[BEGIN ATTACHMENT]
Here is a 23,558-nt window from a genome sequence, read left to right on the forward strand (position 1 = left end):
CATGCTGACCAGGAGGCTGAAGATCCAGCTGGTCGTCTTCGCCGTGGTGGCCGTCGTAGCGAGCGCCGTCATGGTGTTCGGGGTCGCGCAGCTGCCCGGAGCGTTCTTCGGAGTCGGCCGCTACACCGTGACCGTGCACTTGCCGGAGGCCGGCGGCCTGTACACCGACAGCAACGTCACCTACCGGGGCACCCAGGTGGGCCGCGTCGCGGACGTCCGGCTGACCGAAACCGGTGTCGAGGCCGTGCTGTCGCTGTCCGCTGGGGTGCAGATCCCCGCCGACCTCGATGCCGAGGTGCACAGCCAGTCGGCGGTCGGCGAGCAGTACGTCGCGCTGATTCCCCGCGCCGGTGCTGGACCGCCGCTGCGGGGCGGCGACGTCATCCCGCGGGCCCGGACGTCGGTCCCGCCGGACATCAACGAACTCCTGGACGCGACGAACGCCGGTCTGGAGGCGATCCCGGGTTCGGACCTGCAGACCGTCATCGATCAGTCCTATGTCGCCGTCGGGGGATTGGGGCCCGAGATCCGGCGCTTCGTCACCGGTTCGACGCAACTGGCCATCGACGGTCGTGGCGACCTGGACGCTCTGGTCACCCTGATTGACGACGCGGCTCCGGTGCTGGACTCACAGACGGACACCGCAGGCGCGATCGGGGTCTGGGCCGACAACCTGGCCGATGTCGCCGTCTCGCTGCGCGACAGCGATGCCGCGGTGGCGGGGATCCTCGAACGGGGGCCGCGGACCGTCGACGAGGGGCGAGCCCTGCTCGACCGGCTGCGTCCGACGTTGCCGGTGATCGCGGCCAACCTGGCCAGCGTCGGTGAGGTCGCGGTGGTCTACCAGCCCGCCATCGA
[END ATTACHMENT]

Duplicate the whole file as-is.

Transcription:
Here is a 23,558-nt window from a genome sequence, read left to right on the forward strand (position 1 = left end):
CATGCTGACCAGGAGGCTGAAGATCCAGCTGGTCGTCTTCGCCGTGGTGGCCGTCGTAGCGAGCGCCGTCATGGTGTTCGGGGTCGCGCAGCTGCCCGGAGCGTTCTTCGGAGTCGGCCGCTACACCGTGACCGTGCACTTGCCGGAGGCCGGCGGCCTGTACACCGACAGCAACGTCACCTACCGGGGCACCCAGGTGGGCCGCGTCGCGGACGTCCGGCTGACCGAAACCGGTGTCGAGGCCGTGCTGTCGCTGTCCGCTGGGGTGCAGATCCCCGCCGACCTCGATGCCGAGGTGCACAGCCAGTCGGCGGTCGGCGAGCAGTACGTCGCGCTGATTCCCCGCGCCGGTGCTGGACCGCCGCTGCGGGGCGGCGACGTCATCCCGCGGGCCCGGACGTCGGTCCCGCCGGACATCAACGAACTCCTGGACGCGACGAACGCCGGTCTGGAGGCGATCCCGGGTTCGGACCTGCAGACCGTCATCGATCAGTCCTATGTCGCCGTCGGGGGATTGGGGCCCGAGATCCGGCGCTTCGTCACCGGTTCGACGCAACTGGCCATCGACGGTCGTGGCGACCTGGACGCTCTGGTCACCCTGATTGACGACGCGGCTCCGGTGCTGGACTCACAGACGGACACCGCAGGCGCGATCGGGGTCTGGGCCGACAACCTGGCCGATGTCGCCGTCTCGCTGCGCGACAGCGATGCCGCGGTGGCGGGGATCCTCGAACGGGGGCCGCGGACCGTCGACGAGGGGCGAGCCCTGCTCGACCGGCTGCGTCCGACGTTGCCGGTGATCGCGGCCAACCTGGCCAGCGTCGGTGAGGTCGCGGTGGTCTACCAGCCCGCCATCGA